Congenital foot problems require immediate attention to avoid future complications. If you have any concerns, contact Carrie Frame, DPM of West Virginia Foot & Ankle. Our doctor can provide the care you need to keep you pain-free and on your feet.

Congenital foot problems are deformities affecting the feet, toes, and/or ankles that children are born with. Some of these conditions have a genetic cause while others just happen. Some specific foot ailments that children may be born with include clubfeet, polydactyly/macrodactyly, and cleft foot. There are several other foot anomalies that can occur congenitally. What all of these conditions have in common is that a child may experience difficulty walking or performing everyday activities, as well as trouble finding footwear that fits their foot deformity. Some of these conditions are more serious than others. Consulting with a podiatrist as early as possible will help in properly diagnosing a child’s foot condition while getting the necessary treatment underway.

What are Causes of Congenital Foot Problem?

A congenital foot problem is one that happens to a child at birth. These conditions can be caused by a genetic predisposition, developmental or positional abnormalities during gestation, or with no known cause.

What are Symptoms of Congenital Foot Problems?

Symptoms vary by the congenital condition. Symptoms may consist of the following:

  • Clubfoot, where tendons are shortened, bones are shaped differently, and the Achilles tendon is tight, causing the foot to point in and down. It is also possible for the soles of the feet to face each other.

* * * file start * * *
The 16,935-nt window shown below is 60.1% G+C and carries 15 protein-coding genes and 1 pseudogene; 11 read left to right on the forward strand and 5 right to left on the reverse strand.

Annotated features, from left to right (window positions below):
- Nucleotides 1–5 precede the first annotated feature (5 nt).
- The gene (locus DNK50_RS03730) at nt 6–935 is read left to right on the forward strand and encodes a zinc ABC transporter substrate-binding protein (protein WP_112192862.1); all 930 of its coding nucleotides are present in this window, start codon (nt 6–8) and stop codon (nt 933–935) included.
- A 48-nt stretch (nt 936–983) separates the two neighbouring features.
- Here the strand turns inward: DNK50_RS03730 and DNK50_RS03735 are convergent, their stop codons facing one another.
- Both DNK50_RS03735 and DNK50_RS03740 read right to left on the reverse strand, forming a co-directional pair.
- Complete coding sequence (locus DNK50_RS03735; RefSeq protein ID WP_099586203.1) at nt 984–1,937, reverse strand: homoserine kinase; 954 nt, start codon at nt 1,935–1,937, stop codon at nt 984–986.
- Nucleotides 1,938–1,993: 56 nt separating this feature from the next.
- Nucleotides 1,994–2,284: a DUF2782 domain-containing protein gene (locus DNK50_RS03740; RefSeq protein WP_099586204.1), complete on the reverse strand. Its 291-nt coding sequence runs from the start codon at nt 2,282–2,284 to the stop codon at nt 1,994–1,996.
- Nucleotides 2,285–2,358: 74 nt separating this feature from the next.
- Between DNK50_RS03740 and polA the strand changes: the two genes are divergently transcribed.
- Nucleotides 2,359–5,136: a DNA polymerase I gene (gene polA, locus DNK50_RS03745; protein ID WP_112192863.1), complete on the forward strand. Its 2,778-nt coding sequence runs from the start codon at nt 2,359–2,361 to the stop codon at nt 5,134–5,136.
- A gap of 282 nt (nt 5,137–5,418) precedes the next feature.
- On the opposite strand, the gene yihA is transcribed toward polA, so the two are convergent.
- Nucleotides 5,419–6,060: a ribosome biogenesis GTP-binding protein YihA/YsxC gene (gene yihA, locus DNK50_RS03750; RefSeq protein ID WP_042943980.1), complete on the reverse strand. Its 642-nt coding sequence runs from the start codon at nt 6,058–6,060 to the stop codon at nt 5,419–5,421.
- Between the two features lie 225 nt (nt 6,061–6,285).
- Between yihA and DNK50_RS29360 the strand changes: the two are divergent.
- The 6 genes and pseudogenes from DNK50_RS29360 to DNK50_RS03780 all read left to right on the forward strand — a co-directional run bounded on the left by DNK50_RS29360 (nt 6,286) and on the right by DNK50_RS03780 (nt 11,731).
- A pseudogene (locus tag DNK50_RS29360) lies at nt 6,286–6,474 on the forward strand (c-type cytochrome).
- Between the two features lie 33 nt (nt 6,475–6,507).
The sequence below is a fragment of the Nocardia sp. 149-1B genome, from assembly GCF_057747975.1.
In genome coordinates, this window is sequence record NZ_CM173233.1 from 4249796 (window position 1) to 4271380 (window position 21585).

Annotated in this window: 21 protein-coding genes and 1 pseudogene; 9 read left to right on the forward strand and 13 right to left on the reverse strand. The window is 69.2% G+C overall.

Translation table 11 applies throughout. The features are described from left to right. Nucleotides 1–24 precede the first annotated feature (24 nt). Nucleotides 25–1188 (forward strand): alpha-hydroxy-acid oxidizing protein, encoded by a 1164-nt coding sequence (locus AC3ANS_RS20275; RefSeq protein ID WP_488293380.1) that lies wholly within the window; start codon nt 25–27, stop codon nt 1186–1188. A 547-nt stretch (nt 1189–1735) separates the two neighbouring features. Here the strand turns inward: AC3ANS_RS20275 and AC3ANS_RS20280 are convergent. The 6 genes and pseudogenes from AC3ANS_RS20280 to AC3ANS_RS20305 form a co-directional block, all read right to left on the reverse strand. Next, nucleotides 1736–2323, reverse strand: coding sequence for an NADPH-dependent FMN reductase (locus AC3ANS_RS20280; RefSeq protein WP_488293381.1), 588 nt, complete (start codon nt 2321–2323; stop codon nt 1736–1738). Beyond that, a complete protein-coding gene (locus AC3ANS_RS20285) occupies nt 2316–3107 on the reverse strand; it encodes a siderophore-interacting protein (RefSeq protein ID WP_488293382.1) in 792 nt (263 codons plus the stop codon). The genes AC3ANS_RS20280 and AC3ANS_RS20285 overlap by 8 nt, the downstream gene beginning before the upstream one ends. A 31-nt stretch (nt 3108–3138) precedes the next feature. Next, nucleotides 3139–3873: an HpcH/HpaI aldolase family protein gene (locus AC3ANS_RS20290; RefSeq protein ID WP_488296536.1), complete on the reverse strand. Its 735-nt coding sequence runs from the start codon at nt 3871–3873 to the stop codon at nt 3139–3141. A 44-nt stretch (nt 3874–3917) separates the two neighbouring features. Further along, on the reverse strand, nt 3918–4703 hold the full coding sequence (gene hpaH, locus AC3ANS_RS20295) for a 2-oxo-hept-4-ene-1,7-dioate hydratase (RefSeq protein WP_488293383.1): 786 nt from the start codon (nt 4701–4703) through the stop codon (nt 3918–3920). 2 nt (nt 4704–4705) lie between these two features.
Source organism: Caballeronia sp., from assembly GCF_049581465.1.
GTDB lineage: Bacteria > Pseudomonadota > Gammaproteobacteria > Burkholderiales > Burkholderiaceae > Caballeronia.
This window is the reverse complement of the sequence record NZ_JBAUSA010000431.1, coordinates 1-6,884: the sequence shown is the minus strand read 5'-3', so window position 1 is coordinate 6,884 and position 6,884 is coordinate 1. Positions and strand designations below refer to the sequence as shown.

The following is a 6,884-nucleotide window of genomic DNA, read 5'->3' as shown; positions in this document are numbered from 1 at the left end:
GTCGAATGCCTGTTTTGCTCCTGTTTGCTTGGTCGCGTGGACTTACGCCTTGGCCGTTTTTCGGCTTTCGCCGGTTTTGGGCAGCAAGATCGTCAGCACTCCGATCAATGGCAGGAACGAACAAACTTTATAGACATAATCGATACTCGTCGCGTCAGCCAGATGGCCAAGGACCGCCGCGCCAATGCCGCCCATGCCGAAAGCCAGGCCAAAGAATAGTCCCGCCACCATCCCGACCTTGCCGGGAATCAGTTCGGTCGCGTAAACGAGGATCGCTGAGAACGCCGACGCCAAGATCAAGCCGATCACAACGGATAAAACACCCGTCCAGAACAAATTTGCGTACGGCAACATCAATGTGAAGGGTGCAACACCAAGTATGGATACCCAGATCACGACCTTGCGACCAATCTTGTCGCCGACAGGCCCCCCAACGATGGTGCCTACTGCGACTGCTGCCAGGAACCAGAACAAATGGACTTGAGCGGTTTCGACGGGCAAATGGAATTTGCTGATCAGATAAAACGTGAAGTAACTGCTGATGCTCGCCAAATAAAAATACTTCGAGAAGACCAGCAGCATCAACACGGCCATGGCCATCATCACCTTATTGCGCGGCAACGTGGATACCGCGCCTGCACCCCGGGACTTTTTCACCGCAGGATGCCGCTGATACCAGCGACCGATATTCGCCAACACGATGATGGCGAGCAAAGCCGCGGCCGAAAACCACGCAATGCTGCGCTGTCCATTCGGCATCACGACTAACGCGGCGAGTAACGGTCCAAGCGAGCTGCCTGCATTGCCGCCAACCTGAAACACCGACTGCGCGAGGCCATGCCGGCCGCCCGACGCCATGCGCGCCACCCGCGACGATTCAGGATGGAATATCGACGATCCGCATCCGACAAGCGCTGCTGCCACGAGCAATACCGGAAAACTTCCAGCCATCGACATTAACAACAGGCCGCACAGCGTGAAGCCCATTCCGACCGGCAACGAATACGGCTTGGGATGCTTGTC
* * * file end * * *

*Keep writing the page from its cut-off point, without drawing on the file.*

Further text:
• Polydactyly, which usually consists of a nubbin or small lump of tissue without a bone, a toe that is partially formed but has no joints, or an extra toe.
  • Vertical talus, where the talus bone forms in the wrong position causing other bones in the foot to line up improperly, the front of the foot to point up, and the bottom of the foot to stiffen, with no arch, and to curve out.
  • Tarsal coalition, when there is an abnormal connection of two or more bones in the foot leading to severe, rigid flatfoot.
  • Cleft foot, where there are missing toes, a V-shaped cleft, and other anatomical differences.
  • Macrodactyly, when the toes are abnormally large due to overgrowth of the underlying bone or soft tissue.

Treatment and Prevention

While there is nothing one can do to prevent congenital foot problems, raising awareness and receiving neonatal screenings are important. Early detection by taking your child to a podiatrist leads to the best outcome possible.

If you have any questions please feel free to contact our office located in Charleston, WV . We offer the newest diagnostic tools and technology to treat your foot and ankle needs.

Read more about Congenital Foot Problems
Tuesday, 06 February 2024 00:00

Gentle Exercises for Foot Arthritis